Other investigators have reported increased injury morbidity and mortality associated with alcohol and drug abuse among Natives compared with non-Natives.26–29
It has been estimated that more than 75% of suicides and homicides among American Indians involve alcohol.30
Canadian Natives acknowledge that substance abuse is a serious problem in the Native adolescent population.25
An excess of deaths associated with off-road recreational vehicles in Native children has also been reported.31
These vehicles are often an important means of transportation on the reserve, and their use by children is often poorly regulated. Other authors have speculated that poorly maintained roads and vehicles contribute to the greater risk of motor vehicle deaths in Native communities.26,32
The remoteness of Native communities may also make timely access to medical facilities difficult.3,33
Last, awareness of (or compliance with) injury prevention strategies may be less common in Native populations compared with non-Natives.34,35
The relative risk for intent unknown deaths was noticeably higher than the relative risk for other intent categories. While the reasons for this statistic are unknown, others have reported that deaths in which intent is considered unknown have characteristics similar to homicide deaths.36
If that were the case in this study, the effect of such misclassification of homicide deaths as intent unknown deaths would be to bias the homicide relative risk (Native vs. non-Native) toward the null.
Almost 20 years ago, in response to the high injury rates in the Native population in the United States, Indian Health Services (IHS) developed an injury prevention initiative now referred to as the IHS Injury Prevention Program.36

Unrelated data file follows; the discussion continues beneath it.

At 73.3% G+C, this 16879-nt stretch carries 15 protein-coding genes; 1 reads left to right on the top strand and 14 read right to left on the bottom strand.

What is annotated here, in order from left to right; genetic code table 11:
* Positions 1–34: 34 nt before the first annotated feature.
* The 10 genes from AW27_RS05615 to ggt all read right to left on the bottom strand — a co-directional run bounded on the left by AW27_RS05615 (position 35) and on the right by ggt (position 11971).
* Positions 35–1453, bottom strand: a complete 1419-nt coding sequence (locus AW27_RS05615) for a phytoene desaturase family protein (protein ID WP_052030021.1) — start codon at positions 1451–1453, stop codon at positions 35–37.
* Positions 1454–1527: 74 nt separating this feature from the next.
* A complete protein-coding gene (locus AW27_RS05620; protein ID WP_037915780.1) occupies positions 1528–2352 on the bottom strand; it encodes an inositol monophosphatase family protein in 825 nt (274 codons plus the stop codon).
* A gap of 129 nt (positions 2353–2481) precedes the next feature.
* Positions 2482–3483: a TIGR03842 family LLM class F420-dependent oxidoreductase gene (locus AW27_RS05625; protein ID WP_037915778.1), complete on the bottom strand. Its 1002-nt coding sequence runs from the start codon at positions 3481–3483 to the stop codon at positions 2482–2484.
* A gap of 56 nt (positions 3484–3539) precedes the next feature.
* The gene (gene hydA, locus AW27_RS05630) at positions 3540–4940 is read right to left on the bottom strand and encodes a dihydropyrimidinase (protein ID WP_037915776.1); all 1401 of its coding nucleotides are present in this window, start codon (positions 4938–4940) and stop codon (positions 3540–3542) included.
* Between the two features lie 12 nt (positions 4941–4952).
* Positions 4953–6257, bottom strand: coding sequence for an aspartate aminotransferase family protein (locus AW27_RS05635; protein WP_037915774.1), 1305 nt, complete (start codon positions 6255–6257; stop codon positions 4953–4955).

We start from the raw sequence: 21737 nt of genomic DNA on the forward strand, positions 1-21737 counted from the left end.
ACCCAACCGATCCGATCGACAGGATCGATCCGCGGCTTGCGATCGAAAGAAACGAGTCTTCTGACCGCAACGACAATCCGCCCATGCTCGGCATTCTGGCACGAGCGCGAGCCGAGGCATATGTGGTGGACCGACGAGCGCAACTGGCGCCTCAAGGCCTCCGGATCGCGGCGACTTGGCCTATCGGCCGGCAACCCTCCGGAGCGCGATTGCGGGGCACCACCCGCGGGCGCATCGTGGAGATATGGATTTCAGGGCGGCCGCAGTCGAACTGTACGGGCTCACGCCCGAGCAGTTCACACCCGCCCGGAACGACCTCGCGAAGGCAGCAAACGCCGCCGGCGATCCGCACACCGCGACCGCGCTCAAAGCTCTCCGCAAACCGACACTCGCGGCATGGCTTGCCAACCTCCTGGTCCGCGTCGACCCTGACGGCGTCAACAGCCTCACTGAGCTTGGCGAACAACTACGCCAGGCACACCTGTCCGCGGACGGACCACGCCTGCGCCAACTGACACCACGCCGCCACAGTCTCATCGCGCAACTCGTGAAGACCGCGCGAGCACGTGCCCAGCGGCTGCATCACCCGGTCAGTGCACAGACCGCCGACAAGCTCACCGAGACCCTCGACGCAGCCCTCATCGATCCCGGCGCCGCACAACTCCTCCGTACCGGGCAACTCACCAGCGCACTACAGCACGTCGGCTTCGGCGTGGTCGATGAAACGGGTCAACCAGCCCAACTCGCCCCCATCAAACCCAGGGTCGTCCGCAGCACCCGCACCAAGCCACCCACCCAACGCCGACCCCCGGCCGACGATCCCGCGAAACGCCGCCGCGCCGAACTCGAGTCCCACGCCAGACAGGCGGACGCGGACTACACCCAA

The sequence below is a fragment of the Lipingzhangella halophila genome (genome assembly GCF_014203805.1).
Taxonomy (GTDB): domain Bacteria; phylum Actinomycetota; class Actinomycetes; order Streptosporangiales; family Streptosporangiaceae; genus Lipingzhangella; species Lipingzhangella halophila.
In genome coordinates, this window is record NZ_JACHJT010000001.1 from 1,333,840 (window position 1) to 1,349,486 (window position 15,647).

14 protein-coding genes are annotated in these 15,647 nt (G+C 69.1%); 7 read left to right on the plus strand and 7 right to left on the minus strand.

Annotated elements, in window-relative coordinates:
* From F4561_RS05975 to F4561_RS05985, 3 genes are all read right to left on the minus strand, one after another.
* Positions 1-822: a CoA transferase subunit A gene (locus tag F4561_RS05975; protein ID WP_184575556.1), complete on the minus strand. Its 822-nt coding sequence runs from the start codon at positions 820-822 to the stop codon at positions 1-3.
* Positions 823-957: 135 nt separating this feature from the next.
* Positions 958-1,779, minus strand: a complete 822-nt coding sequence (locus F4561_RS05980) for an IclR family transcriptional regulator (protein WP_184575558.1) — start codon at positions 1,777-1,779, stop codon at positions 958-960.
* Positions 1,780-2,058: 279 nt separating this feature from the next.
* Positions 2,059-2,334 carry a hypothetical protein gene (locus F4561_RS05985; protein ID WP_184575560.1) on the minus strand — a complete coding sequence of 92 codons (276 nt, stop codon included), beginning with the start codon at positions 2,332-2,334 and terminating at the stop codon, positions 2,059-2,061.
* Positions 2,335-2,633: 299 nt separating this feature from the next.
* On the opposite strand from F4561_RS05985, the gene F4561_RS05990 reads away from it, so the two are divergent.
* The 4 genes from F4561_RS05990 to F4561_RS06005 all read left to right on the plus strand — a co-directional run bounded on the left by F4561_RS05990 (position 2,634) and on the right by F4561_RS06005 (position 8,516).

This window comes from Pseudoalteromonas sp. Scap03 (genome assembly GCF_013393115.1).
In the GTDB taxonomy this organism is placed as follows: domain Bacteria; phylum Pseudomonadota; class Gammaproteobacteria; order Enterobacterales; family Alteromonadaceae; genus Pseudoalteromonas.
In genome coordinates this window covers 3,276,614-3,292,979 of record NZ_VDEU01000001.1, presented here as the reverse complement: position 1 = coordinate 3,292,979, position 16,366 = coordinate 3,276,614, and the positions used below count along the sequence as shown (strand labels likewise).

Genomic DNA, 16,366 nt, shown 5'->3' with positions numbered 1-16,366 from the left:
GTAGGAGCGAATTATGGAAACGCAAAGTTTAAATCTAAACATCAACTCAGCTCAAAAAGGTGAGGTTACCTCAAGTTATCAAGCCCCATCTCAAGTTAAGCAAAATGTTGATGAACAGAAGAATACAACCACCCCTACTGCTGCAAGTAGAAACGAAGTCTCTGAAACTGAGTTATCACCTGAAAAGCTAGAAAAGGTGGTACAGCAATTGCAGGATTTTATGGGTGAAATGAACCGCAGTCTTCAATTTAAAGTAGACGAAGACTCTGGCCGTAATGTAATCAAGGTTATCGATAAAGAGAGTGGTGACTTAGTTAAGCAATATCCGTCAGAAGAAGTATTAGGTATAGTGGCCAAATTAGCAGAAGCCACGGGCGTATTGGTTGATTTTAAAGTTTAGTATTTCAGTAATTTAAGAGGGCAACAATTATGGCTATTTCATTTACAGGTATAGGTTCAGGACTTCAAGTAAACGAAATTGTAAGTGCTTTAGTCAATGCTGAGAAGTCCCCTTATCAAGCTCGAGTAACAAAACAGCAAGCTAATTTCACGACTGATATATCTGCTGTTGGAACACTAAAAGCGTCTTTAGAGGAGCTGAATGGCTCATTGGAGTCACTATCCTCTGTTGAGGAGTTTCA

This program provides expertise and support to communities or tribes interested in implementing injury prevention strategies in their jurisdiction. There is evidence that this program has reduced injury morbidity and mortality in some communities.37–40
Similar initiatives are underway in Canada. At the federal level, the Medical Services Branch within Health Canada is responsible for providing health services to the Native population. Delivery of health services is organized around a network of regional offices and health centers across the country, and priority setting at the local level is encouraged. Injury mortality data are already being collected at the local and national level. Therefore, the basic framework for implementing injury prevention initiatives in the Native population already exists. A major current impediment, however, is the lack of a central national agency dedicated to the coordination of injury control, such as the National Center for Injury Prevention and Control in the United States. Such an agency could assist local efforts in data collection, training, priority setting, implementation, and evaluation of injury prevention interventions.
The present study does not examine injury morbidity in Native children. A related study from the same geographic area examined the incidence of severe injury, both fatal and nonfatal, in Native adults. Again, Natives were found to be at increased relative risk for such injury than the general population (RR53.7, 95% CI 3.0 to 4.6).41
It would thus seem that Natives in this geographic area are at a similarly greater risk for both injury morbidity and mortality.